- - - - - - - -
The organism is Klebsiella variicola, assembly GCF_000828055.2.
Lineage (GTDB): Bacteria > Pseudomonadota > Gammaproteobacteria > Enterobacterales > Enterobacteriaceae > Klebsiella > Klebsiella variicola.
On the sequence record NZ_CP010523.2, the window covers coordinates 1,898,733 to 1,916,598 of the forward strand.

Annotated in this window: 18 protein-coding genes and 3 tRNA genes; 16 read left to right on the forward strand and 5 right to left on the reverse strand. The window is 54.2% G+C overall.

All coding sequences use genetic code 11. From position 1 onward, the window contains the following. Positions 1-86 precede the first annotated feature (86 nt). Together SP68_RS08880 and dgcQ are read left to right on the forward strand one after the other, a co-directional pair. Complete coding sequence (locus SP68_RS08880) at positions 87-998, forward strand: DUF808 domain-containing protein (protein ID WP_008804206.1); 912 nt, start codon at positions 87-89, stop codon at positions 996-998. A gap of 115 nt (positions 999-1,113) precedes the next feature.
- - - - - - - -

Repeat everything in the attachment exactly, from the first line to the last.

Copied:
The organism is Klebsiella variicola, assembly GCF_000828055.2.
Lineage (GTDB): Bacteria > Pseudomonadota > Gammaproteobacteria > Enterobacterales > Enterobacteriaceae > Klebsiella > Klebsiella variicola.
On the sequence record NZ_CP010523.2, the window covers coordinates 1,898,733 to 1,916,598 of the forward strand.

Annotated in this window: 18 protein-coding genes and 3 tRNA genes; 16 read left to right on the forward strand and 5 right to left on the reverse strand. The window is 54.2% G+C overall.

All coding sequences use genetic code 11. From position 1 onward, the window contains the following. Positions 1-86 precede the first annotated feature (86 nt). Together SP68_RS08880 and dgcQ are read left to right on the forward strand one after the other, a co-directional pair. Complete coding sequence (locus SP68_RS08880) at positions 87-998, forward strand: DUF808 domain-containing protein (protein ID WP_008804206.1); 912 nt, start codon at positions 87-89, stop codon at positions 996-998. A gap of 115 nt (positions 999-1,113) precedes the next feature.